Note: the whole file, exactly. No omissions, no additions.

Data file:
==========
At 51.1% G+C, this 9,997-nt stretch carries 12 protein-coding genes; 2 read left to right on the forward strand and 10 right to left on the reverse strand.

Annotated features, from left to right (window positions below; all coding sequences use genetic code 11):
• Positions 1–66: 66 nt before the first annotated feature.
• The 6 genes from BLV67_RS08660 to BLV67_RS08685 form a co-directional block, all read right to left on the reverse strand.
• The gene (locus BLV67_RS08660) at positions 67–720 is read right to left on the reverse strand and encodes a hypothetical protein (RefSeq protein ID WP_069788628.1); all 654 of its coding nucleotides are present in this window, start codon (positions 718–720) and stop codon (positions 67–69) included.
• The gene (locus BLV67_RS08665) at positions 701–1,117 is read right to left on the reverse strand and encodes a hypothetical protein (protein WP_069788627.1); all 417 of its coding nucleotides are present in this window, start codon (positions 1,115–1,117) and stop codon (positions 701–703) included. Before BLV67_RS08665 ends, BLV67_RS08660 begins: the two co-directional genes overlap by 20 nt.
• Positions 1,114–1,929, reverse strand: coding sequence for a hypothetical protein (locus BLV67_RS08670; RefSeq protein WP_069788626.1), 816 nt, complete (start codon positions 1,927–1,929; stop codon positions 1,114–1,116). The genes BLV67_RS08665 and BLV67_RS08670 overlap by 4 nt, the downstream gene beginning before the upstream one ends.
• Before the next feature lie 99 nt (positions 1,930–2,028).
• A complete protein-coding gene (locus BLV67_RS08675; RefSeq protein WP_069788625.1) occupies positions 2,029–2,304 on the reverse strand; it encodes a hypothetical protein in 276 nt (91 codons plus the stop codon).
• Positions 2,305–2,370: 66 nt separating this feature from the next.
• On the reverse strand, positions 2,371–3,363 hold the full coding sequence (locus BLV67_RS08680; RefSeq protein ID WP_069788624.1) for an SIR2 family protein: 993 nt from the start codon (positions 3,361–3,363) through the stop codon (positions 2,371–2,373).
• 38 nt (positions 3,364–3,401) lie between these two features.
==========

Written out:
At 51.1% G+C, this 9,997-nt stretch carries 12 protein-coding genes; 2 read left to right on the forward strand and 10 right to left on the reverse strand.

Annotated features, from left to right (window positions below; all coding sequences use genetic code 11):
• Positions 1–66: 66 nt before the first annotated feature.
• The 6 genes from BLV67_RS08660 to BLV67_RS08685 form a co-directional block, all read right to left on the reverse strand.
• The gene (locus BLV67_RS08660) at positions 67–720 is read right to left on the reverse strand and encodes a hypothetical protein (RefSeq protein ID WP_069788628.1); all 654 of its coding nucleotides are present in this window, start codon (positions 718–720) and stop codon (positions 67–69) included.
• The gene (locus BLV67_RS08665) at positions 701–1,117 is read right to left on the reverse strand and encodes a hypothetical protein (protein WP_069788627.1); all 417 of its coding nucleotides are present in this window, start codon (positions 1,115–1,117) and stop codon (positions 701–703) included. Before BLV67_RS08665 ends, BLV67_RS08660 begins: the two co-directional genes overlap by 20 nt.
• Positions 1,114–1,929, reverse strand: coding sequence for a hypothetical protein (locus BLV67_RS08670; RefSeq protein WP_069788626.1), 816 nt, complete (start codon positions 1,927–1,929; stop codon positions 1,114–1,116). The genes BLV67_RS08665 and BLV67_RS08670 overlap by 4 nt, the downstream gene beginning before the upstream one ends.
• Before the next feature lie 99 nt (positions 1,930–2,028).
• A complete protein-coding gene (locus BLV67_RS08675; RefSeq protein WP_069788625.1) occupies positions 2,029–2,304 on the reverse strand; it encodes a hypothetical protein in 276 nt (91 codons plus the stop codon).
• Positions 2,305–2,370: 66 nt separating this feature from the next.
• On the reverse strand, positions 2,371–3,363 hold the full coding sequence (locus BLV67_RS08680; RefSeq protein ID WP_069788624.1) for an SIR2 family protein: 993 nt from the start codon (positions 3,361–3,363) through the stop codon (positions 2,371–2,373).
• 38 nt (positions 3,364–3,401) lie between these two features.